Digital Journalism's challenges

Robert Peston, BBC Economics Editor and one of the most senior and respected journalists in the UK gave a lecture on the challenges facing journalists in a digital age which, despite its' length, is compelling reading:

All the growth in news readership is on the internet, on mobiles, on tablets. And an important cultural fact about those whose entire careers have been in digital, and have never had inky fingers, is that they don’t seem to have a fundamentalist’s hatred of news being infected by adverts and commerce.

...Now I don’t want to overstate the dangers, but what I would say is that we saw – with the phone-hacking scandal – how prone we are as an industry to cut corners in a hideous way when we face an existential threat, or indeed when there is money to be made. And to reiterate, what I see around the news media scene is the rise of a generation of managers schooled only in the etiquette of the internet, where the idea that editorial staff should be quarantined from marketing and advertising is seen as absurd.

...What I would conclude by saying is that we don’t yet have what you might call a stable ecosystem in news. The poll-tax funded BBC is one kind of news-media model. The loss-making Guardian, funded by vast private-equity capital gains, is another. The Daily Mail another still. And Quartz, Huffington Post and BuzzFeed something different again. There is diversity – which all ecologists would tell you is vital to long-term survival. But there is also pollution, from a dangerous elision between news that pays and news that matters. I am not confident that the Wheelers and Snows of this world aren’t an increasingly endangered species.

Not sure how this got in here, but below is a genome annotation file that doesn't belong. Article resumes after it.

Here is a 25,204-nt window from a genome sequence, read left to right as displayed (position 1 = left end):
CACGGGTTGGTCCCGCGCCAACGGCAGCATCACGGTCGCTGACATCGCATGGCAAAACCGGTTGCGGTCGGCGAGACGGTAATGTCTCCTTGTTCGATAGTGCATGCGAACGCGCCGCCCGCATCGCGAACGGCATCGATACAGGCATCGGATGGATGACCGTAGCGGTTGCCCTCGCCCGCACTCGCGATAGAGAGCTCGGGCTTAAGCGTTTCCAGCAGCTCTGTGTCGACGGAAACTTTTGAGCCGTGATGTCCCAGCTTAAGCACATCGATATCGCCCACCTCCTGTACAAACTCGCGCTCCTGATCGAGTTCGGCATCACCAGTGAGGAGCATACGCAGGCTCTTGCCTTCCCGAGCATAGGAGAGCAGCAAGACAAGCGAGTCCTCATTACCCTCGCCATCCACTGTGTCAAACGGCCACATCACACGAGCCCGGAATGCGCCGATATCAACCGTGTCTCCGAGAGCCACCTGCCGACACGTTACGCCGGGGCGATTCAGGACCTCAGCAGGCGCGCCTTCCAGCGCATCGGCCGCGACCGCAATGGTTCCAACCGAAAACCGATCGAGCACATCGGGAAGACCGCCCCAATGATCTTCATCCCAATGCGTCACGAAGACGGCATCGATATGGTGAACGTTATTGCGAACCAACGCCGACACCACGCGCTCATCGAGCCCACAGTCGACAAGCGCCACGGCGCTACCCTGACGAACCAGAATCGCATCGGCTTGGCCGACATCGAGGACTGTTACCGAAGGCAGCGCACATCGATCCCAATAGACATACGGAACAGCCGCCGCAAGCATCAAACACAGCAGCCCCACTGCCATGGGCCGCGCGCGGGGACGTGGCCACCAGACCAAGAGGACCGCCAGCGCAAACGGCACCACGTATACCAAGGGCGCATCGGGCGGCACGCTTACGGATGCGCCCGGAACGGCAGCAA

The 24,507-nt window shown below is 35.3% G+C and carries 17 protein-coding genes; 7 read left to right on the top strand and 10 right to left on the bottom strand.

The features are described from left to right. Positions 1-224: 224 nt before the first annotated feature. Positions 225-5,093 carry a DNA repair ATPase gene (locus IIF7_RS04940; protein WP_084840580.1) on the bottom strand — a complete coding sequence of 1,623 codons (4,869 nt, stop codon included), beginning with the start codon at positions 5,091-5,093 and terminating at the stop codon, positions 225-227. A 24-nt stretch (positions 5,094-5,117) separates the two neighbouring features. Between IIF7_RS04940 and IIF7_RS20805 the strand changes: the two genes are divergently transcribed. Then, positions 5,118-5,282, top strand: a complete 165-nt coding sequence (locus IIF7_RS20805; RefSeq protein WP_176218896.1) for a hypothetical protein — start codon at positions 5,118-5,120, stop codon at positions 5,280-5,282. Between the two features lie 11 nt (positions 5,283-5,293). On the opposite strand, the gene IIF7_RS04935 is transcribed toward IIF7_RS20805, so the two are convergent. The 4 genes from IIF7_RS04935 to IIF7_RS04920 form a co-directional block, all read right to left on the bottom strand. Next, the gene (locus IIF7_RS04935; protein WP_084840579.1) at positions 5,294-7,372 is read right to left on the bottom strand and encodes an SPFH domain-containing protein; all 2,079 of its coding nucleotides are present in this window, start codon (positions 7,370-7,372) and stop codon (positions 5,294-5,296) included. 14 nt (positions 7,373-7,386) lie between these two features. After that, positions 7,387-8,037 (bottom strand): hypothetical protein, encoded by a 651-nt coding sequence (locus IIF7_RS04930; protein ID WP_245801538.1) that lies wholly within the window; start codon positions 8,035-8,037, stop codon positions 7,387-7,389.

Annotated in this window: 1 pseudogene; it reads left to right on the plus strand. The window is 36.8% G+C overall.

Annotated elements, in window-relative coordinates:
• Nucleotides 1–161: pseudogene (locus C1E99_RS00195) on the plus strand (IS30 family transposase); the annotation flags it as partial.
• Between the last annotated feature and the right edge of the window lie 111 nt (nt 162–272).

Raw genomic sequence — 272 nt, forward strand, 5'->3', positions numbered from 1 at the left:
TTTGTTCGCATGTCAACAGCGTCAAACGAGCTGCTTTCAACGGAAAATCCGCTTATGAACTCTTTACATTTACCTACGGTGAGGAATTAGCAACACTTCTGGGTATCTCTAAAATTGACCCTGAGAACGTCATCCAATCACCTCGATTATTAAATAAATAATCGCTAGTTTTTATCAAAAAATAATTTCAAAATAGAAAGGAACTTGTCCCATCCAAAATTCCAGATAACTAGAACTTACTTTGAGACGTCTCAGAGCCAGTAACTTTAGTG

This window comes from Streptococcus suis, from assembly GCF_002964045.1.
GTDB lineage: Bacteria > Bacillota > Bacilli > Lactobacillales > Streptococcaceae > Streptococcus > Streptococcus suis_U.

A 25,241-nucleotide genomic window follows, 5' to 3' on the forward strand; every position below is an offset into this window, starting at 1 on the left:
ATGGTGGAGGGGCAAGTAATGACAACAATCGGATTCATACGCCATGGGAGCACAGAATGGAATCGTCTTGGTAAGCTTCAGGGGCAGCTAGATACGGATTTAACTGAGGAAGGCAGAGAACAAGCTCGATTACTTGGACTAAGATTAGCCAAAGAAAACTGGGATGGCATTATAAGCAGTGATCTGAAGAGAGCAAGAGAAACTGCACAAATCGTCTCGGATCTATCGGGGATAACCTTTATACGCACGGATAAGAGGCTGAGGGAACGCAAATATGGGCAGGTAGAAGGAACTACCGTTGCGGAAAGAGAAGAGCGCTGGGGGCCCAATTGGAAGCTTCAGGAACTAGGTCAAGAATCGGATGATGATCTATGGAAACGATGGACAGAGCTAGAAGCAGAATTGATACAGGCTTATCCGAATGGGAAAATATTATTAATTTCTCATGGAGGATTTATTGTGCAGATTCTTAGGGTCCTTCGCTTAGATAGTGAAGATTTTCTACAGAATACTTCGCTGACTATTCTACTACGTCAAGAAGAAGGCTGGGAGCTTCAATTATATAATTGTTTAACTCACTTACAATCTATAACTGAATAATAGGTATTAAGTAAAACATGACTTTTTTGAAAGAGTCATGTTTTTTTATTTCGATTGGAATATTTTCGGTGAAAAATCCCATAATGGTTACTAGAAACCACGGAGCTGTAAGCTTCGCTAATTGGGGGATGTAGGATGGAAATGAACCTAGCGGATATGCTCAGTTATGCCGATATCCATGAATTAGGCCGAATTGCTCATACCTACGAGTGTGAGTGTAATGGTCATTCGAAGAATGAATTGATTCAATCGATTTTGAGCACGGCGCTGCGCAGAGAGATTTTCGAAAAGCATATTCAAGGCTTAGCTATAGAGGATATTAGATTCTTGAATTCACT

The lecture poses more questions than it provides solutions but it does adroitly summarise the concerns felt by many over the editorial independence of major sources of news.

I certainly don't have the answers, I guess no-one does yet. But, I suspect that ten years from now we will be more trusting of independent non 'monetised' sources of journalism than the traditional brands that we look to today.

How those independents will have the resources to do such investigation and reporting is the challenge - Nevertheless,  I'm naively optimistic. For all the challenges that digital age brings, it completely re-defines the resource model in a way that 'traditional' journalists can occasionally fail to conceptualise. One good local man or woman on the ground with a $50 phone can sometimes achieve more than $100,000 foreign correspondent did in the days of portable typewriters and phoning in the copy.  The prose won't be of Wheeler quality and the pictures might be a bit blurred but over time our new independents will co-operate, band together and form new networks and channels that citizen's social graphs will encourage them to trust.

In fact, I think in many places, this is already happening.